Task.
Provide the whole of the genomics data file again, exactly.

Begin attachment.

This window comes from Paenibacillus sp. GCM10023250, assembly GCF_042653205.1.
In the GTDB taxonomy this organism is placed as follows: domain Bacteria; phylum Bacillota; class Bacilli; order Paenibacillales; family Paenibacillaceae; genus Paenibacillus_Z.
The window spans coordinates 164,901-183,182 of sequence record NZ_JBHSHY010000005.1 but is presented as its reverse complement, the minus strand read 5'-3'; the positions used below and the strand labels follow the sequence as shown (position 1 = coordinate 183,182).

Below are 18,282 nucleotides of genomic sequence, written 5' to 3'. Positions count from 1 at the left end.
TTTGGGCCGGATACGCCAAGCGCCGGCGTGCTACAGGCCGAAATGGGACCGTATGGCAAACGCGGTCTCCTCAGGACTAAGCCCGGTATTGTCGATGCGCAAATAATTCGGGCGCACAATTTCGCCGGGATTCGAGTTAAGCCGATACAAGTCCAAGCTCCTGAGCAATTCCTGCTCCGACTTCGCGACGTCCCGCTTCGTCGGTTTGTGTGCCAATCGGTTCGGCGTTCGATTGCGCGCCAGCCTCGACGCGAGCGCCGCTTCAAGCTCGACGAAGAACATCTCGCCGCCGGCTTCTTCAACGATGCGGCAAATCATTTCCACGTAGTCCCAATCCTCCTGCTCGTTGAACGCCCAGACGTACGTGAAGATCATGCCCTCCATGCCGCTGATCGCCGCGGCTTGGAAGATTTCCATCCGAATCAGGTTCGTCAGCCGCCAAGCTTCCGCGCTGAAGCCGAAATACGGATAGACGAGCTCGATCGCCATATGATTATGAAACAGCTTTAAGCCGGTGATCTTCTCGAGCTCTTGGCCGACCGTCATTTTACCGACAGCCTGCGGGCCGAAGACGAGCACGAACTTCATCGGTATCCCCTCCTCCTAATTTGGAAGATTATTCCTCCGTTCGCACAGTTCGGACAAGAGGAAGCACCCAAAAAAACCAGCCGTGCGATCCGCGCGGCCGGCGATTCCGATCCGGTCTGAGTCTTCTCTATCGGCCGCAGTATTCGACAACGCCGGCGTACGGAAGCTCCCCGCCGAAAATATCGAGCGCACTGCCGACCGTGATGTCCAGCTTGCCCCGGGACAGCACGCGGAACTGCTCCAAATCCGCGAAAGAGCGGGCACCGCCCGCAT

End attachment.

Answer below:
This window comes from Paenibacillus sp. GCM10023250, assembly GCF_042653205.1.
In the GTDB taxonomy this organism is placed as follows: domain Bacteria; phylum Bacillota; class Bacilli; order Paenibacillales; family Paenibacillaceae; genus Paenibacillus_Z.
The window spans coordinates 164,901-183,182 of sequence record NZ_JBHSHY010000005.1 but is presented as its reverse complement, the minus strand read 5'-3'; the positions used below and the strand labels follow the sequence as shown (position 1 = coordinate 183,182).

Below are 18,282 nucleotides of genomic sequence, written 5' to 3'. Positions count from 1 at the left end.
TTTGGGCCGGATACGCCAAGCGCCGGCGTGCTACAGGCCGAAATGGGACCGTATGGCAAACGCGGTCTCCTCAGGACTAAGCCCGGTATTGTCGATGCGCAAATAATTCGGGCGCACAATTTCGCCGGGATTCGAGTTAAGCCGATACAAGTCCAAGCTCCTGAGCAATTCCTGCTCCGACTTCGCGACGTCCCGCTTCGTCGGTTTGTGTGCCAATCGGTTCGGCGTTCGATTGCGCGCCAGCCTCGACGCGAGCGCCGCTTCAAGCTCGACGAAGAACATCTCGCCGCCGGCTTCTTCAACGATGCGGCAAATCATTTCCACGTAGTCCCAATCCTCCTGCTCGTTGAACGCCCAGACGTACGTGAAGATCATGCCCTCCATGCCGCTGATCGCCGCGGCTTGGAAGATTTCCATCCGAATCAGGTTCGTCAGCCGCCAAGCTTCCGCGCTGAAGCCGAAATACGGATAGACGAGCTCGATCGCCATATGATTATGAAACAGCTTTAAGCCGGTGATCTTCTCGAGCTCTTGGCCGACCGTCATTTTACCGACAGCCTGCGGGCCGAAGACGAGCACGAACTTCATCGGTATCCCCTCCTCCTAATTTGGAAGATTATTCCTCCGTTCGCACAGTTCGGACAAGAGGAAGCACCCAAAAAAACCAGCCGTGCGATCCGCGCGGCCGGCGATTCCGATCCGGTCTGAGTCTTCTCTATCGGCCGCAGTATTCGACAACGCCGGCGTACGGAAGCTCCCCGCCGAAAATATCGAGCGCACTGCCGACCGTGATGTCCAGCTTGCCCCGGGACAGCACGCGGAACTGCTCCAAATCCGCGAAAGAGCGGGCACCGCCCGCAT